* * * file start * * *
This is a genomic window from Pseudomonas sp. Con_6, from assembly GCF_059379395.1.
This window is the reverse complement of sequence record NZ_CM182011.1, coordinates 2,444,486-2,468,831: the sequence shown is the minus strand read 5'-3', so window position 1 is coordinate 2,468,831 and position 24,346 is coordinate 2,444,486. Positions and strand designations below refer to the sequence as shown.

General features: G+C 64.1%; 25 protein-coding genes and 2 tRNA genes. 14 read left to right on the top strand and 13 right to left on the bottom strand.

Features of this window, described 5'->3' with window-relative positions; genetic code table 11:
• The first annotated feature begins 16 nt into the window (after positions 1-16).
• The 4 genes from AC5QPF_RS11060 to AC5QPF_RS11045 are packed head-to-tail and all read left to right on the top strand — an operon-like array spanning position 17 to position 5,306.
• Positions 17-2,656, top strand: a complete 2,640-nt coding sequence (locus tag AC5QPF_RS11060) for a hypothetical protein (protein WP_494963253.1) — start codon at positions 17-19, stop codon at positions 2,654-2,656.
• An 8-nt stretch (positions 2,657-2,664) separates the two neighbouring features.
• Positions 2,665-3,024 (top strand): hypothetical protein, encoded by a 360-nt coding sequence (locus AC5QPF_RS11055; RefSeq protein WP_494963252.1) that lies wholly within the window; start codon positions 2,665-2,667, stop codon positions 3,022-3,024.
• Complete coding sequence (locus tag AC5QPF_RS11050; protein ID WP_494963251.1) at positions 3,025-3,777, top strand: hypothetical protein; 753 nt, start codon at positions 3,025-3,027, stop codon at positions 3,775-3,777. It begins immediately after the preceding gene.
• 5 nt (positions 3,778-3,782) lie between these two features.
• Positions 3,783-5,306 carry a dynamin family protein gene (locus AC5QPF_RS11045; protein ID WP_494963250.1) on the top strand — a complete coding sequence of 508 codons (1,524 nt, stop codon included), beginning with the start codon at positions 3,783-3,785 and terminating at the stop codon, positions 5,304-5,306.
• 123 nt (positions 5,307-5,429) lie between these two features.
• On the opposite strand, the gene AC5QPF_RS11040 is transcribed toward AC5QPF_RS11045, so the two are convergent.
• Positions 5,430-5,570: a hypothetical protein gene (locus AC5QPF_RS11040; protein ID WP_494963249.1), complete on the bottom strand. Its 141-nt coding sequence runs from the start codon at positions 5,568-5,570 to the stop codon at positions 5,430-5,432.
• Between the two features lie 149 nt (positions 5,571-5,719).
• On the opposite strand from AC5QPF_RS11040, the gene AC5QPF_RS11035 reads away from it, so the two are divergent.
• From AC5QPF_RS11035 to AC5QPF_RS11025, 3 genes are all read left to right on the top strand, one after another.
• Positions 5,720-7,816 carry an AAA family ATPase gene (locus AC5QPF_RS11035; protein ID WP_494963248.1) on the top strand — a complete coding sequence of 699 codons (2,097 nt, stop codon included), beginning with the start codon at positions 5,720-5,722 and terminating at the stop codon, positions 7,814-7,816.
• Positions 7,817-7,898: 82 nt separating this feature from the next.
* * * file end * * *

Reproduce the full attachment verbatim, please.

This is a genomic window from Pseudomonas sp. Con_6, from assembly GCF_059379395.1.
This window is the reverse complement of sequence record NZ_CM182011.1, coordinates 2,444,486-2,468,831: the sequence shown is the minus strand read 5'-3', so window position 1 is coordinate 2,468,831 and position 24,346 is coordinate 2,444,486. Positions and strand designations below refer to the sequence as shown.

General features: G+C 64.1%; 25 protein-coding genes and 2 tRNA genes. 14 read left to right on the top strand and 13 right to left on the bottom strand.

Features of this window, described 5'->3' with window-relative positions; genetic code table 11:
• The first annotated feature begins 16 nt into the window (after positions 1-16).
• The 4 genes from AC5QPF_RS11060 to AC5QPF_RS11045 are packed head-to-tail and all read left to right on the top strand — an operon-like array spanning position 17 to position 5,306.
• Positions 17-2,656, top strand: a complete 2,640-nt coding sequence (locus tag AC5QPF_RS11060) for a hypothetical protein (protein WP_494963253.1) — start codon at positions 17-19, stop codon at positions 2,654-2,656.
• An 8-nt stretch (positions 2,657-2,664) separates the two neighbouring features.
• Positions 2,665-3,024 (top strand): hypothetical protein, encoded by a 360-nt coding sequence (locus AC5QPF_RS11055; RefSeq protein WP_494963252.1) that lies wholly within the window; start codon positions 2,665-2,667, stop codon positions 3,022-3,024.
• Complete coding sequence (locus tag AC5QPF_RS11050; protein ID WP_494963251.1) at positions 3,025-3,777, top strand: hypothetical protein; 753 nt, start codon at positions 3,025-3,027, stop codon at positions 3,775-3,777. It begins immediately after the preceding gene.
• 5 nt (positions 3,778-3,782) lie between these two features.
• Positions 3,783-5,306 carry a dynamin family protein gene (locus AC5QPF_RS11045; protein ID WP_494963250.1) on the top strand — a complete coding sequence of 508 codons (1,524 nt, stop codon included), beginning with the start codon at positions 3,783-3,785 and terminating at the stop codon, positions 5,304-5,306.
• 123 nt (positions 5,307-5,429) lie between these two features.
• On the opposite strand, the gene AC5QPF_RS11040 is transcribed toward AC5QPF_RS11045, so the two are convergent.
• Positions 5,430-5,570: a hypothetical protein gene (locus AC5QPF_RS11040; protein ID WP_494963249.1), complete on the bottom strand. Its 141-nt coding sequence runs from the start codon at positions 5,568-5,570 to the stop codon at positions 5,430-5,432.
• Between the two features lie 149 nt (positions 5,571-5,719).
• On the opposite strand from AC5QPF_RS11040, the gene AC5QPF_RS11035 reads away from it, so the two are divergent.
• From AC5QPF_RS11035 to AC5QPF_RS11025, 3 genes are all read left to right on the top strand, one after another.
• Positions 5,720-7,816 carry an AAA family ATPase gene (locus AC5QPF_RS11035; protein ID WP_494963248.1) on the top strand — a complete coding sequence of 699 codons (2,097 nt, stop codon included), beginning with the start codon at positions 5,720-5,722 and terminating at the stop codon, positions 7,814-7,816.
• Positions 7,817-7,898: 82 nt separating this feature from the next.